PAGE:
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Everyday God-Talk features mission co-workers in Korea

Hyeyoung Lee and Kurt Esslinger share about their work for peace and unity

by Tammy Warren | Presbyterian News Service

The Rev. Kurt Esslinger and Hyeyoung Lee are PC(USA) mission co-workers in Korea. (Contributed photo)

LOUISVILLE — Years ago, at a Presbyterian Church (U.S.A.) youth conference in East Texas, Kurt Esslinger felt the Spirit nudging him toward a ministry that reaches out to people who feel they don’t belong because of their differences.

He realized that God loves us for our differences, rather than in spite of them. This call led Esslinger to study at McCormick Theological Seminary in Chicago, and there he met a student from Korea exploring her own call to ministry, Hyeyoung Lee. She helped introduce him to Korean culture, and this friendship led to marriage and eventually to becoming mission co-workers in Korea.

Hyeyoung Lee and the Rev. Kurt Esslinger have lived and worked as PC(USA) mission co-workers in Korea since 2013. They recently shared more about their ministry on Everyday God-Talk, an online resource of the Office of Theology and Worship hosted by So Jung Kim, associate for theology in the Presbyterian Mission Agency.

Lee studied English in the Philippines before seminary, which inspired her to want to introduce others to new cultures. This experience planted a desire within her to serve as the PC(USA)’s Young Adult Volunteer site coordinator in Korea. As YAV site coordinator, Lee works with U.S. young adults ages 19–30 who come to Korea for a year of service with agencies such as peace schools, migrant shelters and multicultural ministries. YAVs engage in the world around them alongside Korean partners in peacemaking, justice-seeking and ministries that aim to dismantle poverty.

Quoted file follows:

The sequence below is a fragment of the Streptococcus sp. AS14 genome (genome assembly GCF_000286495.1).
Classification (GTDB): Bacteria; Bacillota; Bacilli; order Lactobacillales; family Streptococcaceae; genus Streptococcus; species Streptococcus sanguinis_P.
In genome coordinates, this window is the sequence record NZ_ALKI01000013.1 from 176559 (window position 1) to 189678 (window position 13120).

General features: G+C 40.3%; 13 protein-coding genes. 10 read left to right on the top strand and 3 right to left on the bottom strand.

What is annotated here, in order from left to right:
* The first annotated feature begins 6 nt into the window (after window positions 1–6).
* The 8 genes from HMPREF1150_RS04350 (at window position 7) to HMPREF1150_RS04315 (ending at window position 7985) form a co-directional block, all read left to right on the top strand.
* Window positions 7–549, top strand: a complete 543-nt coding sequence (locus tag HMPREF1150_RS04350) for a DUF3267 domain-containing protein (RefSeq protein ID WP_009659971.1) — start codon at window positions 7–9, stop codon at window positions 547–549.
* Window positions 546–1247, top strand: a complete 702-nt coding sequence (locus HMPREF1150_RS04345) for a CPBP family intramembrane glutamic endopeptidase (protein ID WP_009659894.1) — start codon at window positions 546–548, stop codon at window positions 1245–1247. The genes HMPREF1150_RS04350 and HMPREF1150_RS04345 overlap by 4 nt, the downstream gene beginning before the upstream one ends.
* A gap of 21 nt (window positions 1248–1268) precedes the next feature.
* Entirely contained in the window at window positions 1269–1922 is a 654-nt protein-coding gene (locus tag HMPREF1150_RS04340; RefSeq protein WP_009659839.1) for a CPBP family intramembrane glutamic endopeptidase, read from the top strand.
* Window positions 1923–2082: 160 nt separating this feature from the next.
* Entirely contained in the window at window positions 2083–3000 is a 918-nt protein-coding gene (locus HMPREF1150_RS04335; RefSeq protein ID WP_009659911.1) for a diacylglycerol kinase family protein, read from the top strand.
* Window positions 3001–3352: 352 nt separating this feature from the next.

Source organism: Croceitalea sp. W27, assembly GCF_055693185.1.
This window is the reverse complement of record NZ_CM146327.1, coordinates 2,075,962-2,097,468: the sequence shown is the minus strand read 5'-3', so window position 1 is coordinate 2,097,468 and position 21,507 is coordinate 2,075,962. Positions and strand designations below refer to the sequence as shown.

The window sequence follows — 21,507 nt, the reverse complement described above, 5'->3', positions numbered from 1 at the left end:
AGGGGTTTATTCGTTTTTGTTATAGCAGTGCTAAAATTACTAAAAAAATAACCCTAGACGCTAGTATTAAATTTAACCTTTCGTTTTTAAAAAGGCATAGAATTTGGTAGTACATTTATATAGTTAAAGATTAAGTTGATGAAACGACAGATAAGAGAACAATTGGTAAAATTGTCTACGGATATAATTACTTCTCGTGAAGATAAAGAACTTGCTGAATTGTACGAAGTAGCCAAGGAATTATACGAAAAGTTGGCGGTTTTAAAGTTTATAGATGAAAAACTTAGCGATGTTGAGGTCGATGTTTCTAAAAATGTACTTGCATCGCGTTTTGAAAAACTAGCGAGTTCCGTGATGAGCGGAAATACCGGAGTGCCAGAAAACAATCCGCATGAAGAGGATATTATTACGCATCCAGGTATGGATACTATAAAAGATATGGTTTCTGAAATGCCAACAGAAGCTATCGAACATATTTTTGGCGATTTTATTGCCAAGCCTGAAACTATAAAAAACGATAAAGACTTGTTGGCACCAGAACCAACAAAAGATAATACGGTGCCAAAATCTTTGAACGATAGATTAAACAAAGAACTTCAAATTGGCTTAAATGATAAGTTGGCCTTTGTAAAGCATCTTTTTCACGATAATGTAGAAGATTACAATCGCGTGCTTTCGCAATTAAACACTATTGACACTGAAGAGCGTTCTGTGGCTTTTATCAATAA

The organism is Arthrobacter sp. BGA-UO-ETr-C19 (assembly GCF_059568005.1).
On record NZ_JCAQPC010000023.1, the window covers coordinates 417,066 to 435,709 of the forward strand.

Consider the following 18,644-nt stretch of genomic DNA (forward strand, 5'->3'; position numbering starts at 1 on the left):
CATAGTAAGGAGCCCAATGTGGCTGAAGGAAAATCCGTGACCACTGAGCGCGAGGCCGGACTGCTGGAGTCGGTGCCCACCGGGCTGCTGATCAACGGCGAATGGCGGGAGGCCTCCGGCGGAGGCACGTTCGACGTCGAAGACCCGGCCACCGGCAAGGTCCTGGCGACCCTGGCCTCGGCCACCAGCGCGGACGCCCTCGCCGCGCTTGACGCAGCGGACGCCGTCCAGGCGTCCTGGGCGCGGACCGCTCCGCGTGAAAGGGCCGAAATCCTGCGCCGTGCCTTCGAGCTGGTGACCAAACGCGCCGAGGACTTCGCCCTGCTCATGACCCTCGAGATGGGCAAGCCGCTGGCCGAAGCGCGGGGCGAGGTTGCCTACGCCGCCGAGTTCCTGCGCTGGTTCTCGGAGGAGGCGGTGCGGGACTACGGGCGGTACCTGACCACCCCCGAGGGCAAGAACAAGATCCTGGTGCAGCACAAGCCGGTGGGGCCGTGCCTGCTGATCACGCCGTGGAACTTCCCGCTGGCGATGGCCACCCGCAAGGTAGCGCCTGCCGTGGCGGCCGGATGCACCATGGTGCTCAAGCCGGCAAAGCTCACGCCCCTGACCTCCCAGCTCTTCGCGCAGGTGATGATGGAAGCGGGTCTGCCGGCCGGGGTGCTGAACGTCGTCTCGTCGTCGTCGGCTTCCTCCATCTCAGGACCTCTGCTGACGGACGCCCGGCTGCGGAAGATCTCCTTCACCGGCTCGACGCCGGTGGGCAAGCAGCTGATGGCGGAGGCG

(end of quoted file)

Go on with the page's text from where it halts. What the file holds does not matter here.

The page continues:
Kurt and Sahn both practice dictation as Hyeyoung reads Korean sentences for homework. (Contributed photo)

Kurt works with the National Council of Churches in Korea (NCCK) and its Reconciliation and Reunification Department, which maintain a relationship with PC(USA) partners in North Korea, the Korean Christian Federation (KCF). Kurt is also the coordinator for the Ecumenical Forum for Peace, Reconciliation and Development Cooperation on the Korean Peninsula (EFK), a forum hosted by the World Council of Churches that facilitates face-to-face meetings between the North Korean KCF and the South Korean NCCK, as well as various other international church and organizational partners.

YAVs who serve in Korea benefit from the perspectives Esslinger and Lee bring to the program. Hyeyoung, a South Korea native, is able to interpret Korean society to the YAVs and helps them bridge the cultural divide. As an alum of the YAV program, Kurt knows firsthand the formative influence YAV service can have on young people.

The Presbyterian Church (U.S.A.) began working in Korea more than a century ago and has developed strong partnerships with the Presbyterian Church of Korea (PCK) and the Presbyterian Church in the Republic of Korea (PROK).

Since March 2020, Everyday God-Talk episodes have brought theologians, professors, coaches, church leaders and PC(USA) mission co-workers into video conversations in everyday language through everyday perspectives. The goal is to bridge the gap between what’s happening at church and in everyday life in the U.S. and around the world.

Hyeyoung Lee and Kurt Esslinger join host So Jung Kim on a recent segment of Everyday God-Talk. (Screenshot)

Lee and Esslinger’s two-part Everyday God-Talk can be viewed at these links: Part 1 | Part 2. All episodes are archived here.

If you’d like to suggest a topic for a future Everyday God-Talk episode, reach out to So Jung Kim at Take the Everyday God-Talk survey here.

The Young Adult Volunteer (YAV) program is an ecumenical, faith-based service opportunity of the Presbyterian Church (U.S.A.) at sites throughout the U.S. and around the world. YAVs ages 19-30 accompany local agencies to embody the Matthew 25 vision of dismantling structural racism, eradicating systemic poverty and building congregational vitality. Alongside this work, volunteers explore the meaning of their Christian faith and accountability to their neighbors in the community with peers and mentors. The YAV year is August to August. Applications are being accepted now. Learn more and apply. (March 1 is the deadline to apply to serve at an international YAV site in 2021–22).

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